AIDS Walk Los Angeles raises $2.9 million including $31,000 raised by reunited cast of “Popular”
Made it out to West Hollywood Sunday morning to cover opening ceremonies of the 28th annual AIDS Walk Los Angeles.
Was inspired by all the estimated 30,000 people, from so many different walks of life, who came together for this event and raised just under $3 million for AIDS education and prevention programs.
I positioned myself right next to the stage for the star-studded opening ceremonies and was happy to have any place to stand at all since it was the smallest press area I’ve ever been crammed into.
But hey, being a sardine for an hour is a small price to pay to be able to see the cast of one of my all-time favorite television shows – Popular - reunite for such a good cause.
This was the show Ryan Murphy created a decade before Glee and it launched the careers of Christopher Gorham, Sara Rue, Leslie Bibb, Bryce Johnson, Carly Pope, Tamara Mello, and Tammy Lynn Michaels – all of whom were on hand to do the walk.
Gorham, currently starring in Covert Affairs on the USA Network, told me the idea for the reunion for a cause came from Bibb and Mello who did the organizing. Gorham personally raised $9,000 while the cast as a whole raised $31,000.
Loved seeing them all together again and especially loved seeing Bryce Johnson in a T-shirt!
Other celebrities who took part in opening ceremonies were Michael Urie, Pauley Perrette, Andrew Rannells, BeBe Wood, Drew Carey, Sophia Bush, Dot Marie Jones, Jai Rodriguez, Barrett Foa, Michele Lee, Christa B. Allen, and Daisy Fuentes.
Jones, one of the stars of Glee, reminded the crowd how she had sold her T-shirt the previous year to Drew Carey and raised $500 for the cause.
“Last year when I took my shirt off, it kind of seemed like a good idea at the time,” Jones said. “Then I had to stand there in my bra which is not pretty for even me at home. I promise I’ll keep it on this year.”
She kept her word.
Rannells and Foa teamed up to co-host a portion of the ceremony as did Urie and Bush, Gorham and Bibb, and Jones and Perrette.
Foa, a Broadway star who is now a regular on NCIS: Los Angeles, told me after the ceremony that he was happy to be teamed with Rannells: “Andrew and I are old friends from Broadway in New York. We did a lot of benefits together – actually the Broadway Bares benefit. We were like the co-stars one year.”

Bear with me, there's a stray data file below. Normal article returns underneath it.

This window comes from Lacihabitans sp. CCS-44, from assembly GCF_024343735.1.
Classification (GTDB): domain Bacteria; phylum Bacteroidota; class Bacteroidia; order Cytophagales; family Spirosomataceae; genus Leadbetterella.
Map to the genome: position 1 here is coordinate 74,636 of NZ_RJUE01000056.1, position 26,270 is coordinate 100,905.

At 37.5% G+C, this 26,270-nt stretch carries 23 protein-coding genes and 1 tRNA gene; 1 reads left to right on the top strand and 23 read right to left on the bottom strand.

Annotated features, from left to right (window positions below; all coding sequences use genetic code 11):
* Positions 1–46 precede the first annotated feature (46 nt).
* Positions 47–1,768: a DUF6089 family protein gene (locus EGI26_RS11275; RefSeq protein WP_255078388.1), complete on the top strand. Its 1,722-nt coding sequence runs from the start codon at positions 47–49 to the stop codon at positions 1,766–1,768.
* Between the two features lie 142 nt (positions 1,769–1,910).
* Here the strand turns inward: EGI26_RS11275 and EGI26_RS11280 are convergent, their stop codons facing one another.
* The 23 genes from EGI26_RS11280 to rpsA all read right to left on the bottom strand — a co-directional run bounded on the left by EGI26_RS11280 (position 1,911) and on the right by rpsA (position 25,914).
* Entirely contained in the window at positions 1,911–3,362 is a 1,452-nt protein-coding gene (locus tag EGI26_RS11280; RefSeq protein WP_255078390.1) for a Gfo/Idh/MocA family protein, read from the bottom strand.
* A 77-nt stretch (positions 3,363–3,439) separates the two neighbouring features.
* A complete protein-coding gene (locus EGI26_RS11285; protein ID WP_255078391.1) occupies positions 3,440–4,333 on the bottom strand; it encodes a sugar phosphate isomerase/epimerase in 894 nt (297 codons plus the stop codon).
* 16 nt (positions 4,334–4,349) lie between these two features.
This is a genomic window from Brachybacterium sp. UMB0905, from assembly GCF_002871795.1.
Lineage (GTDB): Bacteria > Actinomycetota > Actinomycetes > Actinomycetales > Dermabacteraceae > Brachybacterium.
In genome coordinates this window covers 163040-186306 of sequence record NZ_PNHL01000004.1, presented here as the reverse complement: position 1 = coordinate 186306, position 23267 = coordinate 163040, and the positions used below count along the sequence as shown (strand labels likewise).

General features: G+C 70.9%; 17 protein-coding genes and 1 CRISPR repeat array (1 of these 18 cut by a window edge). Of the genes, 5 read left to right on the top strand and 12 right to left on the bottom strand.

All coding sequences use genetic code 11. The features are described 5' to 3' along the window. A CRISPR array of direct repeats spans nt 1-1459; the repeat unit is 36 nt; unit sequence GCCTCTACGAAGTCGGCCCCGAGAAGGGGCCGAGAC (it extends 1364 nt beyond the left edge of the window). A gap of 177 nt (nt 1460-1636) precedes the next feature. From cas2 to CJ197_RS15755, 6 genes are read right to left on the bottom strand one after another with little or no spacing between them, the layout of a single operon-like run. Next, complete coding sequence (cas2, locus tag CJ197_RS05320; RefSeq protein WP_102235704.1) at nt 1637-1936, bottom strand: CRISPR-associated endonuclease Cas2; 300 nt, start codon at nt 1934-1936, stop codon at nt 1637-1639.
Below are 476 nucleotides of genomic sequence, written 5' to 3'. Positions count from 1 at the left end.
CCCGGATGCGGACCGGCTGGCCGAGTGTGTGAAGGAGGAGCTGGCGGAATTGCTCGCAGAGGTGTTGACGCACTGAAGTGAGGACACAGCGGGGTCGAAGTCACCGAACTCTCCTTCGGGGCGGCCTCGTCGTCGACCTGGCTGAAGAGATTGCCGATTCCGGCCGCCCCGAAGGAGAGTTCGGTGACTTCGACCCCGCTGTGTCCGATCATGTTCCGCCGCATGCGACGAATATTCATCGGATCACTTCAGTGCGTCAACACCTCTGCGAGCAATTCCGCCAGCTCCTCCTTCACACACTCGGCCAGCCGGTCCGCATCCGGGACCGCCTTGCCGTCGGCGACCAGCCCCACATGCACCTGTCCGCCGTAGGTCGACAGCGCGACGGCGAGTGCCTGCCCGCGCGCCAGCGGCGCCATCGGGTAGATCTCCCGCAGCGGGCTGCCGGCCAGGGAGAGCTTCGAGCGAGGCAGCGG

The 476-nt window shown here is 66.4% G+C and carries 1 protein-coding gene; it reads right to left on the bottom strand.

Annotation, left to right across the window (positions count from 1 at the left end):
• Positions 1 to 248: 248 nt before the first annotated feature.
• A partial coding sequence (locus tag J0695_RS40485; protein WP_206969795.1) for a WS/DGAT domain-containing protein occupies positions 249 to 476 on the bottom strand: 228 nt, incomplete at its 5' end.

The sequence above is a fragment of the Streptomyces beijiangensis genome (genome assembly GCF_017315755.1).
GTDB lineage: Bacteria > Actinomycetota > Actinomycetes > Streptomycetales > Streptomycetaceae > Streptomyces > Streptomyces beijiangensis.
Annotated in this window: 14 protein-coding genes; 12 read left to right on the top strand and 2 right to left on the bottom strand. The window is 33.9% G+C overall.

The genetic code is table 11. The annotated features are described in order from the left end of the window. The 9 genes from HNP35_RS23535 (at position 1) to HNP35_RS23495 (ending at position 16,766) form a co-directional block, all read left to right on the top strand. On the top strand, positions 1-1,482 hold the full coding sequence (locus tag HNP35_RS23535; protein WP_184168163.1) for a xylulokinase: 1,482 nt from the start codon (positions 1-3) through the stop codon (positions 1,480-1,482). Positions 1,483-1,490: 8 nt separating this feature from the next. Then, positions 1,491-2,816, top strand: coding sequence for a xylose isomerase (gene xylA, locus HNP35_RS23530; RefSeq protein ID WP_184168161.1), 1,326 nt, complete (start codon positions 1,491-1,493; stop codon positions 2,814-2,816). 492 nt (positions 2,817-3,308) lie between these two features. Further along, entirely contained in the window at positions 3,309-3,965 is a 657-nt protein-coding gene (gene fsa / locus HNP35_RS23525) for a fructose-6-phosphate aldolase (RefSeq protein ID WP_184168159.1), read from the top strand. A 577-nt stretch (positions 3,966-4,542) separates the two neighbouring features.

“I’ve been walking these walks since I was in high school so it’s great to come around full circle and to be a host up on stage and to look out at the crowd and to give back and help spread the word,” Foa added. “That’s really important.”
Broadway and television star Michele Lee, best known for her 14-year run as Karen Fairgate MacKenzie on CBS’s Knots Landing, was on hand to walk with her fellow members of Actors Equity.
We had a chat in the backstage area after the ceremony ended.
“I think so many people think this epidemic is done and we’ve done all the work we can and everybody’s fine, everybody accepts everybody,” she said. “But, you know, even though we have gone so far, there’s so much more to do.”
“We’ve been supporting this from the very, very beginning,” she said of Actors Equity. “The support groups like APLA need everybody’s help for their support of other people who need support and medicine. I’m just happy that I can be here and enjoy the day with everyone.”
Los Angeles Mayor Antonio Villariagosa reminded the crowd of the terrible toll AIDS has taken over the decades.
“Sixty thousand people have been lost to AIDS in LA County. 60,000 people would fill up Dodgers Stadium,” the mayor said. “So today we walk, we walk for them. We walk for their families, we walk for the people who will be infected this year or the next. We walk for a cure.”
Broadway star Norm Lewis (Porgy and Bess), sent the walkers on their way with a rousing rendition of You’ll Never Walk Alone.
I chatted with him after the performance.
“It’s the anthem, that whole meaning of you’ll never walk alone,” Lewis said. “I actually want this AIDS walk to end for the cause of AIDS and now I want it to just be an annual thing so we would just get together and have a party. It shows the camaraderie of everyone who cares about people living with HIV and AIDS and it’s wonderful seeing the sea of people out here.”
(Sorry about the lack of captions – I’ve mentioned most of the people in the photos in the story and I’m hoping you will know who’s who since most are fairly famous).